Captain America (1990)


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Rating: PG-13

Matt Salinger as Steve Rogers / Captain America
Ronny Cox as Tom Kimball
Ned Beatty as Sam Kolawetz
Darren McGavin as General Fleming
Michael Nouri as Lt. Colonel Louis
Scott Paulin as Red Skull / Army Doctor
Kim Gillingham as Bernice Stewart / Sharon
Melinda Dillon as Mrs. Rogers
Bill Mumy as Young General Fleming
Francesca Neri as Valentina de Santis
Carla Cassola as Dr. Maria Vaselli
Massimilio Massimi as Tadzio de Santis
Wayde Preston as Jack

Directed by Albert Pyun

Special Features:

Other Info:
Fullscreen (1.37:1)
Running Time: 97 Minutes

The Details:
The following is the official description of the film:

“The Red Skull defeats Captain America in 1941, but the super hero is thrown into suspended animation. Captain America is revived 50 years later to face the Red Skull one more time.”

“Captain America” is rated PG-13.

Riding on the hype from the recent “Captain America” movie in theaters, Twentieth Century Fox Home Entertainment and MGM’s Limited Edition Collection are re-releasing the 1990 version of “Captain America.” If you want to buy it, it’s going to be a little hard to find since they’re only doing a limited release of the film to select retailers. But if you order through the link above, you should be able to get it OK. But be warned – this is a bare bones version. This disc has little art, the case is terrible, and there are no bonus features or menus. There’s even a disclaimer at the beginning of the film where they say they made the DVD from the ‘best source material available.’ If this was the best, then they didn’t have much to choose from. It’s full-frame, the audio is terrible, and the picture quality is awful.

So how’s the movie? Let’s put it this way. There was once a time when Marvel couldn’t make a good movie to save their lives. This was one of those times. But revisiting it 21 years later and shortly after a good “Captain America” movie, there’s a lot noteworthy about this film even though it stinks.

First of all, it has an interesting cast. Captain America is played by Matt Salinger, son of author J.D. Salinger. Melinda Dillon from “Close Encounters of the Third Kind” and “A Christmas Story” plays Steve Rogers’ mother. Also from “A Christmas Story,” Darren McGavin plays the evil General Fleming. Then Ned Beatty from “Superman: The Movie” plays Sam Kolawetz and Ronny Cox from “RoboCop” plays President Tom Kimball. Bill Mumy from “Lost In Space” even has a small role. So it’s actually a pretty interesting lineup.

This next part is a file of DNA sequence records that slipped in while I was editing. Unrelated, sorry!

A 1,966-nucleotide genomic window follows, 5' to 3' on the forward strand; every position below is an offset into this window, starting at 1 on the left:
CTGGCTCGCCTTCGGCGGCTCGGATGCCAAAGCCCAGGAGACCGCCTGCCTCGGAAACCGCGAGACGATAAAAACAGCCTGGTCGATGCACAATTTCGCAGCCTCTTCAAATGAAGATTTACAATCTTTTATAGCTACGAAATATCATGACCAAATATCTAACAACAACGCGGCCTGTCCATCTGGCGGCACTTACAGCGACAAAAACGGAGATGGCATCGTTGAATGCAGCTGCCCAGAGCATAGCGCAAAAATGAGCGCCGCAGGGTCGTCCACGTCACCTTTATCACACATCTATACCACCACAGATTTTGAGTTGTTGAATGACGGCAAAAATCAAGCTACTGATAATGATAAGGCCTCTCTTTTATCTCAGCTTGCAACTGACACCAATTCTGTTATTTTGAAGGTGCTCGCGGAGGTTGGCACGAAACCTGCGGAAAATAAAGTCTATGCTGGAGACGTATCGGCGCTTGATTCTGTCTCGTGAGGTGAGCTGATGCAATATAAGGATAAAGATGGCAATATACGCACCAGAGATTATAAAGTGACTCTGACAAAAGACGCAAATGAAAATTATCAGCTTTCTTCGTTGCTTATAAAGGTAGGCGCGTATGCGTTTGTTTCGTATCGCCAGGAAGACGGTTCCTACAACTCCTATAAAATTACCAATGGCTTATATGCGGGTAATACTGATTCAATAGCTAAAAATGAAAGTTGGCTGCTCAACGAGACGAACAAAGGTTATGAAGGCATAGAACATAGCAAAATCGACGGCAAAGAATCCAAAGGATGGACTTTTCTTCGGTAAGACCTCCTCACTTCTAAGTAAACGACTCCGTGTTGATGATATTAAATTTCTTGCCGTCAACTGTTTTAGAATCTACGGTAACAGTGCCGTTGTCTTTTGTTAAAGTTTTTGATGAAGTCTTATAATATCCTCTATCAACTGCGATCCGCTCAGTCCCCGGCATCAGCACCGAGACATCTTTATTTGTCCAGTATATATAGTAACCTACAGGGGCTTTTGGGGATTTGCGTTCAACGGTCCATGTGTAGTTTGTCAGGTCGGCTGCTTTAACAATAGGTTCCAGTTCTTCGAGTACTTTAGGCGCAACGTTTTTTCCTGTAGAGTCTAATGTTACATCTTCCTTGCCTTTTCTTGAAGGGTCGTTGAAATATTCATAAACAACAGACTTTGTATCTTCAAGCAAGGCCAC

Another interesting thing is how close to the comics a lot of it actually is. Cap’s origin is pretty much by the book. We see the same super soldier experiment, we see him battle the Red Skull, and we see him strapped to a rocket and shot towards the U.S. He’s also revived in the present day. And interestingly, Cap’s modern day love interest is named Sharon (the daughter of his 1940’s love) and one of the main villains is the Red Skull’s daughter. That’s a lot like the current storyline in the Captain America comics. Ed Brubaker must be a big fan of this movie. Even the costume is pretty much spot on the same as the comic book version down to the little white wings on his mask. There are times where Salinger is running through the woods or scaling the walls of a fortress and it looks pretty good.

Despite the things that went well, there was a whole lot more that went wrong. First of all, the Red Skull is Italian instead of German. His accent just sounds wrong. He also has a bizarre origin story where he was a child in WWII and was experimented on by Nazis and turned into the Red Skull. It’s surprisingly dark for what might have otherwise been a kid’s movie. But he was also a piano prodigy (after all, they make the best Nazi lab rats, I suppose) and in the finale, Cap defeats him by playing piano music. It’s kind of anti-climactic and stupid. I also have to mention the fact that Captain America has fake ears on his costume. They look pretty silly in close-up shots. Throw in cheesy 90’s fashions and music, a butt-kicking President, and hokey Euro-trash henchmen and you start to see why people doubted whether or not it was possible to make a cool Captain America movie.

This movie also shows that it was a good idea to set a new movie entirely in WWII. Trying to do anything else is just packing way too much into one film. In this 1990 version, Captain America gets his powers, has one brief fight with the Red Skull, and then ends up getting launched on a rocket and frozen in ice. He then re-appears in present day for the rest of the story. And most of the time he’s simply running around in regular street clothes getting into battles with the Red Skull’s thugs. You never get a sense why he was a great hero, why he was a legend in WWII, and why it’s a big deal that he’s revived. But I will say that seeing Steve Rogers reunited with the elderly Bernice Stewart really shows the potential of what they can do in a “Captain America 2” and how much fun and emotion they can have with a story about a man out of time. Hopefully they take advantage of it in a sequel and in “The Avengers.”

I’d really only recommend this version of “Captain America” to diehard fans of the character. They’re the only ones that can put up with all of the flaws in this film and the poor DVD quality. They’ll also appreciate this as a step in the evolution of the character and the story into his present incarnation.

There are no bonus features on this DVD, but it’s no real surprise.